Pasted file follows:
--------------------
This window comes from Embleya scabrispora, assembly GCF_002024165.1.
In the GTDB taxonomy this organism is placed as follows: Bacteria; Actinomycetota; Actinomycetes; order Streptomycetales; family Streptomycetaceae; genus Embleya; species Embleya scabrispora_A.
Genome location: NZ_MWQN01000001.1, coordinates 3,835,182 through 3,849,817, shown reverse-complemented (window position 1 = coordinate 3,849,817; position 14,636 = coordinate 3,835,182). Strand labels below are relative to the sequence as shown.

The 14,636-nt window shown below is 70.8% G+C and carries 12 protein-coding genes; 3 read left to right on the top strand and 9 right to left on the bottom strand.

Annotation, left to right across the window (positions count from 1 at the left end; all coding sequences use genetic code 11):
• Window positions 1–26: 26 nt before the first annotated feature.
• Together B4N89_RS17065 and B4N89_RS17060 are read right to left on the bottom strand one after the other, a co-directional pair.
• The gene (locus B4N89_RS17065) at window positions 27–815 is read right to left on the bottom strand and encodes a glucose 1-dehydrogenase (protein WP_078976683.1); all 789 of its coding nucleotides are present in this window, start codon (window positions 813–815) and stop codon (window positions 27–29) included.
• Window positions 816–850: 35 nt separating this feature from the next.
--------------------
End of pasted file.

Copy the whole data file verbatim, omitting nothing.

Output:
This window comes from Embleya scabrispora, assembly GCF_002024165.1.
In the GTDB taxonomy this organism is placed as follows: Bacteria; Actinomycetota; Actinomycetes; order Streptomycetales; family Streptomycetaceae; genus Embleya; species Embleya scabrispora_A.
Genome location: NZ_MWQN01000001.1, coordinates 3,835,182 through 3,849,817, shown reverse-complemented (window position 1 = coordinate 3,849,817; position 14,636 = coordinate 3,835,182). Strand labels below are relative to the sequence as shown.

The 14,636-nt window shown below is 70.8% G+C and carries 12 protein-coding genes; 3 read left to right on the top strand and 9 right to left on the bottom strand.

Annotation, left to right across the window (positions count from 1 at the left end; all coding sequences use genetic code 11):
• Window positions 1–26: 26 nt before the first annotated feature.
• Together B4N89_RS17065 and B4N89_RS17060 are read right to left on the bottom strand one after the other, a co-directional pair.
• The gene (locus B4N89_RS17065) at window positions 27–815 is read right to left on the bottom strand and encodes a glucose 1-dehydrogenase (protein WP_078976683.1); all 789 of its coding nucleotides are present in this window, start codon (window positions 813–815) and stop codon (window positions 27–29) included.
• Window positions 816–850: 35 nt separating this feature from the next.